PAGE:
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Donald Trump has announced his third run for president, a move likely to be as norm-shattering as his successful 2016 campaign.

But a new twist is the sheer size and scale of the legal jeopardy that now surrounds him. Federal and state authorities are investigating Trump’s personal, political and financial conduct, and that of his business empire.

How any indictment would affect Trump’s run remains unclear – he is experienced in fighting delaying actions in the courts and in using political or investigatory moves against him as fuel to fire up his base.

Here’s where things stand.

January 6

The House committee investigating the Capitol attack, which Trump incited, has not issued its final report. But its seven Democrats and two Republicans have laid out in detail Trump’s conduct after election day and around the assault on Congress. The committee has served Trump with a subpoena. Trump had a deadline of 14 November to respond, then filed suit to avoid having to do so. Committee members have indicated they do not expect to make a criminal referral to the justice department.

Should Republicans retake the House, as expected, the committee can expect to be shuttered. But the justice department’s January 6 investigation goes on. It has produced charges, convictions and sentences for people who took part in the attack. Trials of far-right figures have produced evidence of links to the White House. But as yet, the investigation has shown no public sign of reaching Trump himself. That said, a quickening has been reported, subpoenas reaching Trump advisers. Notionally, the attorney general, Merrick Garland, has until 2024 to indict Trump.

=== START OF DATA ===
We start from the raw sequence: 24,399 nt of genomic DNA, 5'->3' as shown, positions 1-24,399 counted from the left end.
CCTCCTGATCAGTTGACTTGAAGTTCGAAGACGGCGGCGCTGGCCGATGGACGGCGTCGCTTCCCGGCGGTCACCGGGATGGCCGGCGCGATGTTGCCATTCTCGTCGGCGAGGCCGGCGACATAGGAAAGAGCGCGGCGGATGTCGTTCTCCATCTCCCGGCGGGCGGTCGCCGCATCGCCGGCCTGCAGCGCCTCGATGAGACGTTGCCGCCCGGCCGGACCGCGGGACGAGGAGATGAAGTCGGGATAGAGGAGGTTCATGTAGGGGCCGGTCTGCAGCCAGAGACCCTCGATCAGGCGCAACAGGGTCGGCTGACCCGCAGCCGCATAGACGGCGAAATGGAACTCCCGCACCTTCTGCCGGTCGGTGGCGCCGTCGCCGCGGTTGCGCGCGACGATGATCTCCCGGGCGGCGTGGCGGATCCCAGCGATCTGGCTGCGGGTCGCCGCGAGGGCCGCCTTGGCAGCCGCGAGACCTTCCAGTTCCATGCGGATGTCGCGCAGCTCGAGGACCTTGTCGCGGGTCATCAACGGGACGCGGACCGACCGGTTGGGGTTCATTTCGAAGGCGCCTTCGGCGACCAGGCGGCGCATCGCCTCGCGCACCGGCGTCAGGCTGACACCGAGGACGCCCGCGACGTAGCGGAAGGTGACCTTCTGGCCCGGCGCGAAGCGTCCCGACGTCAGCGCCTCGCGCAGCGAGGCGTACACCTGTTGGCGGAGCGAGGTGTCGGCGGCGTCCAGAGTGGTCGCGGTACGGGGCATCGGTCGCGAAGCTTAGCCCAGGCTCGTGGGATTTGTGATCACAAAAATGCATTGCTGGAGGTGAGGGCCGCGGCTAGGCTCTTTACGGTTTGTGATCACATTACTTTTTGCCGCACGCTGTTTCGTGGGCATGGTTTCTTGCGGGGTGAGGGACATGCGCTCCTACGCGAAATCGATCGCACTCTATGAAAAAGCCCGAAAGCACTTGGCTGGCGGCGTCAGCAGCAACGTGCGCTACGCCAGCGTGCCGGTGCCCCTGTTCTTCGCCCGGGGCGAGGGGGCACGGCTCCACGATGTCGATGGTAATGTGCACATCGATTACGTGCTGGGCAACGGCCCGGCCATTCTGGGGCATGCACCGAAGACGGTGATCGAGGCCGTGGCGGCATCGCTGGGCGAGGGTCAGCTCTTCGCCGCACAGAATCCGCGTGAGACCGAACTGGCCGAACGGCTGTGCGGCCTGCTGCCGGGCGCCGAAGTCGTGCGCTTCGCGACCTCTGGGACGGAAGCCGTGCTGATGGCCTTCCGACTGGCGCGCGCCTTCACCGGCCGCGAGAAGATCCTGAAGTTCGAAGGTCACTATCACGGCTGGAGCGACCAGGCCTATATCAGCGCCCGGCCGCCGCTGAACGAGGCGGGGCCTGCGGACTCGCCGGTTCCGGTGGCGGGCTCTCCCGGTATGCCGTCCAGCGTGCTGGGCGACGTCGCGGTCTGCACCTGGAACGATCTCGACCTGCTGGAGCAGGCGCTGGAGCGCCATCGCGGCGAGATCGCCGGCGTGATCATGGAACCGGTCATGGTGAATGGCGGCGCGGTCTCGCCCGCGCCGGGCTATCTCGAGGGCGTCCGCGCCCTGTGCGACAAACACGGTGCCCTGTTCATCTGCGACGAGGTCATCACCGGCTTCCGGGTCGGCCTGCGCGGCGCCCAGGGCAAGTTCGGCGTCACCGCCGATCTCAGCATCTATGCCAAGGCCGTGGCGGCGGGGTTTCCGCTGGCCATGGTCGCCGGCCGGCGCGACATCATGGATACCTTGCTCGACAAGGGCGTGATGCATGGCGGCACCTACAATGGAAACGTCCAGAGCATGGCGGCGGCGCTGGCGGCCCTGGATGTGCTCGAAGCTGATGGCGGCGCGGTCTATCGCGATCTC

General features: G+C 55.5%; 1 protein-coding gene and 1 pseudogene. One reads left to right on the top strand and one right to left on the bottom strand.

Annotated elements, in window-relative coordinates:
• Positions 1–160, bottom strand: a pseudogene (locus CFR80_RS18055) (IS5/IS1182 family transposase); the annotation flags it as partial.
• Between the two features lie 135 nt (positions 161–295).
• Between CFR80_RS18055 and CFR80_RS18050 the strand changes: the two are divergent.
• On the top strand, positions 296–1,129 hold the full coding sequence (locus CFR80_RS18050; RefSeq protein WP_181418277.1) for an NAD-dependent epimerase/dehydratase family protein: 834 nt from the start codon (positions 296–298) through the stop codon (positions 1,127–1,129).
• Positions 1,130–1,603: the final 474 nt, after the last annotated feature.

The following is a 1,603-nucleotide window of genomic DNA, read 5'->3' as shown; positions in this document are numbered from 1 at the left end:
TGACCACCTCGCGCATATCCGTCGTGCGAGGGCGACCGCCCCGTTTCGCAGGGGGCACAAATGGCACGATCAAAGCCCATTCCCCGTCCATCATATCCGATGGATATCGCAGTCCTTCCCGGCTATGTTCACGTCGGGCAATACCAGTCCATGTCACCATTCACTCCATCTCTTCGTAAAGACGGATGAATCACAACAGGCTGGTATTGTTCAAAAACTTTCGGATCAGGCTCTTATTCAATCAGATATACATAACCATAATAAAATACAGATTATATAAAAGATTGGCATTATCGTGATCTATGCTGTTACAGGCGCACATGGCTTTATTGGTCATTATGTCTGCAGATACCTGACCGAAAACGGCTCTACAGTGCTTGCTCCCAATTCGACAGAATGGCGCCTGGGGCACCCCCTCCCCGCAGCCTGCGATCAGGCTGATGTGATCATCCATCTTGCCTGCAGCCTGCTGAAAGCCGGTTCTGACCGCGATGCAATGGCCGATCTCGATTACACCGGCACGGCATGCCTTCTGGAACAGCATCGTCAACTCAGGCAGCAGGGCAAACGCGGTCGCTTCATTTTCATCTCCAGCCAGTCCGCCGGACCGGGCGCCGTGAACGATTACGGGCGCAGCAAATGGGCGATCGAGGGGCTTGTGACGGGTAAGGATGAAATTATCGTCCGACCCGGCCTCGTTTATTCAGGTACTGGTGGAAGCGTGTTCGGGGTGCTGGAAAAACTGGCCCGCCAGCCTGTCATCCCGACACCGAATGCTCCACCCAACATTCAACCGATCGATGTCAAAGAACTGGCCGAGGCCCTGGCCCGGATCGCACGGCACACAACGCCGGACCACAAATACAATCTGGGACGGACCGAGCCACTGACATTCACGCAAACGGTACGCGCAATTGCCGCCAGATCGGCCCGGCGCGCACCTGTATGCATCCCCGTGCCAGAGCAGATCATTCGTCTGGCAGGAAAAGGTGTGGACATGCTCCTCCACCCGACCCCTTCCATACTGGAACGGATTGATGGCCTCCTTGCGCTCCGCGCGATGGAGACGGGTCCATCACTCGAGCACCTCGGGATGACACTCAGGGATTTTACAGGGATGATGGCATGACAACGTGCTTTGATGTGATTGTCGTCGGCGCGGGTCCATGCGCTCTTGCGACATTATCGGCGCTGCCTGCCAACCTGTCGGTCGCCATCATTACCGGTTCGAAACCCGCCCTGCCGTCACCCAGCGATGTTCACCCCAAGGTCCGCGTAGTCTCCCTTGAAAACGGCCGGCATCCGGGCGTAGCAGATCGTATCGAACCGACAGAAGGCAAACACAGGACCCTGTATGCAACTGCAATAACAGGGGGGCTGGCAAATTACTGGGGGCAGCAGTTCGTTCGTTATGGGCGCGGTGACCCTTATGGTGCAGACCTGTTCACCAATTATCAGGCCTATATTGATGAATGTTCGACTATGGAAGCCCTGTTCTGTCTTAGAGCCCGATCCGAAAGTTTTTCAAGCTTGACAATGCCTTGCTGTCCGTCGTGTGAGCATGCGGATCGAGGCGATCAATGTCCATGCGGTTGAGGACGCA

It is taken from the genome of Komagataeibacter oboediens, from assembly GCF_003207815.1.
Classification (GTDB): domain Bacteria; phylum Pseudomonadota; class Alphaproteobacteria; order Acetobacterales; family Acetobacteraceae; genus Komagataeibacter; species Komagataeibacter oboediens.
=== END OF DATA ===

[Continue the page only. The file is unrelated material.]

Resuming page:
Election subversion

The justice department is also investigating Trump’s legal and political scheming to overturn results in key states or to block certification, on which the House committee has shed considerable light.

As in the investigation of the Capitol attack, federal investigators are working their way up the ladder. In September, after news of subpoenas to Trump allies and advisers, David Laufman, a former federal prosecutor, echoed a famous phrase from the Watergate scandal which brought down Richard Nixon when he told CNN: “They’re encompassing individuals closer and closer to the president, to learn more and more about what the president knew and when he knew it.”

Earlier in November, when it was widely reported Trump would announce his run after the midterm elections, it was also reported that federal officials were trying to decide if there would be a need for a special counsel.

Such an official would be independent of justice department leadership, perhaps a necessary step if investigations produce an indictment of a former president, a move which would be unprecedented even if Trump were not trying to return to power.

Trump’s attempt to overturn the 2020 election is not under investigation only in Washington. Fani Willis, the district attorney of Fulton county, Georgia, is investigating Trump’s attempt to overturn his defeat in that state. A grand jury has been seated and search warrants applied for. High-ranking officials have testified. A key Trump ally in the Senate, Lindsey Graham, has tried to avoid doing so. Rudy Giuliani, Trump’s personal attorney, has testified and been informed he is a target. Again, investigators are working their way towards Trump.